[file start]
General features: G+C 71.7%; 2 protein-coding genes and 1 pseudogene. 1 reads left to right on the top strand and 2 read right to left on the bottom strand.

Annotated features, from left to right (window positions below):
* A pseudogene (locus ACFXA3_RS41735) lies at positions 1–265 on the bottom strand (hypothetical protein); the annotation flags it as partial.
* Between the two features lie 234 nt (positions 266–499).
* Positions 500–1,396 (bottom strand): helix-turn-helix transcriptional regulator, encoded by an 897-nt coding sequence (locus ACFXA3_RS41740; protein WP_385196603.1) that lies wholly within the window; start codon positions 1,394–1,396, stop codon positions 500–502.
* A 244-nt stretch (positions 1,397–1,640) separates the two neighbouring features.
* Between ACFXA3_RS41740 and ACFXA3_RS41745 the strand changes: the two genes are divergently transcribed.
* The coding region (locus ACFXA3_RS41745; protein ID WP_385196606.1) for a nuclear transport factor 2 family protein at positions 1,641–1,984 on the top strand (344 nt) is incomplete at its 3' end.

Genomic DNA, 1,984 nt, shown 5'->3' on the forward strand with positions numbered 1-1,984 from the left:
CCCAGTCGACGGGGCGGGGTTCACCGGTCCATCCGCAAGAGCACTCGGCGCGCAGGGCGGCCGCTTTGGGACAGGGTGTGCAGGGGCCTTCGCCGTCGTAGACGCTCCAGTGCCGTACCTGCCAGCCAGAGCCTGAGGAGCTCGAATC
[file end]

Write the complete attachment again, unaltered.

General features: G+C 71.7%; 2 protein-coding genes and 1 pseudogene. 1 reads left to right on the top strand and 2 read right to left on the bottom strand.

Annotated features, from left to right (window positions below):
* A pseudogene (locus ACFXA3_RS41735) lies at positions 1–265 on the bottom strand (hypothetical protein); the annotation flags it as partial.
* Between the two features lie 234 nt (positions 266–499).
* Positions 500–1,396 (bottom strand): helix-turn-helix transcriptional regulator, encoded by an 897-nt coding sequence (locus ACFXA3_RS41740; protein WP_385196603.1) that lies wholly within the window; start codon positions 1,394–1,396, stop codon positions 500–502.
* A 244-nt stretch (positions 1,397–1,640) separates the two neighbouring features.
* Between ACFXA3_RS41740 and ACFXA3_RS41745 the strand changes: the two genes are divergently transcribed.
* The coding region (locus ACFXA3_RS41745; protein ID WP_385196606.1) for a nuclear transport factor 2 family protein at positions 1,641–1,984 on the top strand (344 nt) is incomplete at its 3' end.

Genomic DNA, 1,984 nt, shown 5'->3' on the forward strand with positions numbered 1-1,984 from the left:
CCCAGTCGACGGGGCGGGGTTCACCGGTCCATCCGCAAGAGCACTCGGCGCGCAGGGCGGCCGCTTTGGGACAGGGTGTGCAGGGGCCTTCGCCGTCGTAGACGCTCCAGTGCCGTACCTGCCAGCCAGAGCCTGAGGAGCTCGAATC